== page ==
Long days

wildflower meadow

“The days are long but the years are short” goes the internet parenting cliche. Like all cliches it has more than a little truth in it. Right now I am really feeling both sides of this.

The days are literally long at the moment – the hottest sunniest summer in recent years seems like it should be a cause for unmitigated celebration, and I feel a bit guilty and joyless saying this, but it is a bit much for me. I don’t think I’m designed for temperatures above about 22 degrees (or below 0!), and so hot weather makes me a little tired and grumpy and languid. It would be nice if all I had to do was saunter down the the beach, have a swim, and then find a shady spot to eat ice-cream, but sadly I don’t live anywhere near the sea (sob), and however hot it gets the children still need taking to school, and feeding, so the grocery shopping needs doing and meals need preparing, and the house hasn’t miraculously started self-cleaning. The heat also creates extra jobs – fighting a war on the ants who are determined to take over my kitchen, watering the garden and a bit of paddling pool maintenance!

The other problem is that the children sleep less during hot, light evenings and mornings, and so they get progressively tireder and grumpier too. The long days have felt even longer this week as poor little Sophia has had another bout of tonsillitis, and so has been off preschool and at home with me. I hate her being ill, obviously, but I do love the cuddles I get from my usually super-independent little girl when she’s poorly. Although, when its 30plus degrees, extended cuddles with a feverish little limpet are, umm, sticky.

But while I sit watching the umpteenth episode of Peppa Pig and attempting to comfort a crotchety toddler, counting the minutes until husband is due home from work to take over, I am also feeling all the feels at Anna coming to the end of Year 4. The years are so bloody short! How did we get to here? Last two years of primary school coming up, and staring down the barrel of secondary school open days and admissions process. It seems no time at all since we were going through that process for primary school, and that felt a big enough leap.

Anna is feeling it herself this year. Year 4 has been a great year for her. Her class teacher has been amazing (to be honest we’ve been very lucky with all her teachers so far, but she has got on particularly well with Mr M), and her confidence seems to have grown in leaps and bounds. I would love to press pause and have a re-run of Year 4, and what makes it worse is that I know she would too. I am not the greatest with change, and although I have tried not to let Anna see that. I can sense that she has inherited it from me. I was chatting with her and one of her friends about secondary schools (it’s already a hot topic of conversation), and her friend was bubbling with excitement that senior school is only a couple of years away. Not so Anna – she would like things to stay just as they are for the time being. It’s nice, in a way, because it is testament to how happy she is in primary school and what a great environment it’s been for her, but it does make transitions tough. Actually, though, like me as well, she finds the prospect of change much harder than the change itself. When she actually starts Year 5 I know she’ll be instantly filled with enthusiasm for a new teacher, new classroom and new things to learn.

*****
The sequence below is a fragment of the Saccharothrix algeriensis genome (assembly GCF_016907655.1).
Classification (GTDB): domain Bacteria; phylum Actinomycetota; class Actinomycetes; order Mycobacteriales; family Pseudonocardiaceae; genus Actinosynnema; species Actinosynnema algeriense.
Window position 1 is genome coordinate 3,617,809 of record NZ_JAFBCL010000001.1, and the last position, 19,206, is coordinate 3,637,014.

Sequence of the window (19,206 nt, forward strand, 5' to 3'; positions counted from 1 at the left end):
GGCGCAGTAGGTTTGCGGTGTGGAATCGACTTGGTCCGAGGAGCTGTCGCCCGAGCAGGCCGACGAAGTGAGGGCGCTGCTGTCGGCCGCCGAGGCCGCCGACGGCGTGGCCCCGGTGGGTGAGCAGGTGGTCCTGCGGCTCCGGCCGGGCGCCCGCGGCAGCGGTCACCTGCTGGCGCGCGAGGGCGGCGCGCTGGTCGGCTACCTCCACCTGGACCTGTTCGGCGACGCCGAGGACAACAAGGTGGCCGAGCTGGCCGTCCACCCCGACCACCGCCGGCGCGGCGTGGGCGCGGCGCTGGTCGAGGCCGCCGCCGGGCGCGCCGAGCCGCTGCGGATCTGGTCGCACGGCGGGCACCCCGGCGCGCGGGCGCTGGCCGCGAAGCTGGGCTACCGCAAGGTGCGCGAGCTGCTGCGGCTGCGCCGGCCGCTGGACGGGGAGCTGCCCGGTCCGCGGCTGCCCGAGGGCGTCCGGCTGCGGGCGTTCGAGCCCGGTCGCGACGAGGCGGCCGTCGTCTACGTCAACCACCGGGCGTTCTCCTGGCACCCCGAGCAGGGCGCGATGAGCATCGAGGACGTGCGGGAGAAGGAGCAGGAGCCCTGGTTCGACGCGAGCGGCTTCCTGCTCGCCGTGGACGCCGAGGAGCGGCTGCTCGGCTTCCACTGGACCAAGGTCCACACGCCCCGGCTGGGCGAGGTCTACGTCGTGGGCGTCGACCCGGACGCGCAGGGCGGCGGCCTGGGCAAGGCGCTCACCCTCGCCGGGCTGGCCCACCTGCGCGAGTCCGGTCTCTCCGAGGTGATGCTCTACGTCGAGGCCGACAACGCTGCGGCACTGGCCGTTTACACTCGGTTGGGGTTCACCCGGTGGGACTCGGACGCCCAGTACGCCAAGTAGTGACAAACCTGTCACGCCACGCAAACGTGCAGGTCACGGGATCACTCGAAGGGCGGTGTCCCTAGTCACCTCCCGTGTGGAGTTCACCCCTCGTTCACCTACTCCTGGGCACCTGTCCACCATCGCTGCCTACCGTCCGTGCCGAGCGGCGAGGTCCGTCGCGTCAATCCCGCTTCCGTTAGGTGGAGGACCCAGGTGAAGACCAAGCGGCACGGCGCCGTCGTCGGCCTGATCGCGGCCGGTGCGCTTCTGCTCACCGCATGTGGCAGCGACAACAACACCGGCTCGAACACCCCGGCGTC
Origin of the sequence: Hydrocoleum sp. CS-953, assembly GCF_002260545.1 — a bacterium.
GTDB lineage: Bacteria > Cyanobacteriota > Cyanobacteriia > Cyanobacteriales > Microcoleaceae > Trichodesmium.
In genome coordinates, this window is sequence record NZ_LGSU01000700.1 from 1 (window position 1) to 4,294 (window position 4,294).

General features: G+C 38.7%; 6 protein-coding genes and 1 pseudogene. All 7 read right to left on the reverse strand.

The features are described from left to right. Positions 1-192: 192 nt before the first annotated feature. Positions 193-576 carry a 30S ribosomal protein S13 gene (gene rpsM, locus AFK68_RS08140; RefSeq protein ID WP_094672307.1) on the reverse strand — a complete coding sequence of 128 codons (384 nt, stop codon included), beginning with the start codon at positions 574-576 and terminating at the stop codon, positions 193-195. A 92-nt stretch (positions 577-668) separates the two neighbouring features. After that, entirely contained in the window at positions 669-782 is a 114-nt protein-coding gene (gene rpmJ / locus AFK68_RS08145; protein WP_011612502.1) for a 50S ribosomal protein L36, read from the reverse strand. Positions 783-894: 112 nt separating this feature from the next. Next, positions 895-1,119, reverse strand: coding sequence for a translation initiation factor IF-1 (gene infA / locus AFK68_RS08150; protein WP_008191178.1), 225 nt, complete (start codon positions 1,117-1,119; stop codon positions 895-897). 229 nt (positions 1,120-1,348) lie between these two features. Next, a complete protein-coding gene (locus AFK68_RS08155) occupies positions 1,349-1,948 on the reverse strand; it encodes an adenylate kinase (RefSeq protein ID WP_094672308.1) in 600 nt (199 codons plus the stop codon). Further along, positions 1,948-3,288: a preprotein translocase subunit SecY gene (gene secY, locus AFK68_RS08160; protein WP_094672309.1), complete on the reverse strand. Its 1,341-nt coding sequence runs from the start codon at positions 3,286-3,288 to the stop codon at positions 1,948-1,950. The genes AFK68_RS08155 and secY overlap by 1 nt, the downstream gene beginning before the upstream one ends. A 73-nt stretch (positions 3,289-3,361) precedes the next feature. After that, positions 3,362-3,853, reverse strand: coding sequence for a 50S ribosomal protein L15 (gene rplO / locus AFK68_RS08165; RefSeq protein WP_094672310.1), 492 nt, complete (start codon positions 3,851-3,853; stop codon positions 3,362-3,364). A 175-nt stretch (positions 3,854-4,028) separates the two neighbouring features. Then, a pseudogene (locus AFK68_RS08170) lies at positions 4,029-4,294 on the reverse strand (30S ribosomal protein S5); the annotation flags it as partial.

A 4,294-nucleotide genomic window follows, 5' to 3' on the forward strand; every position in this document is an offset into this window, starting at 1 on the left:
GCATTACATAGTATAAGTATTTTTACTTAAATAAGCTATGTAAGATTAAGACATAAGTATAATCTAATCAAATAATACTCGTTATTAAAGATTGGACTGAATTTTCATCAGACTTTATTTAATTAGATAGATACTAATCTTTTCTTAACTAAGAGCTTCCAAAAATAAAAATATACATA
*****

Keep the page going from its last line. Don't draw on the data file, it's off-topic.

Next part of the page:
Before I get too sentimental or moany, one thing I am absolutely unequivocally loving this summer is the World Cup! When I was younger I used to get really into the big international competitions – Euro ’96, and the 1998 and 2002 World Cups were my heyday, but I always took an interest until somehow life and young children got in the way. This year, though, Anna was really interested and we decided we’d watch the key matches with her, and I have got right back into it. It helps that England are playing so well, of course – I was at pains to make it clear to Anna that resounding 6-1 victories are very much not what England fans are accustomed to. The nail biting match against Columbia was much more familiar territory, but we did it! Having watched (alright, hidden in the hall because I couldn’t bear to watch, and made my brother tell me what was happening) Gareth Southgate’s penalty miss send us crashing out of Euro ’96, Tuesday’s victory on penalties felt like particularly sweet vindication for him. He’s definitely my hero of the moment (other, of course than golden local boy, Walthamstow born Harry Kane), and I am just wishing that Theresa May could show just a small amount of the England manager’s decisiveness, leadership and calmness under pressure!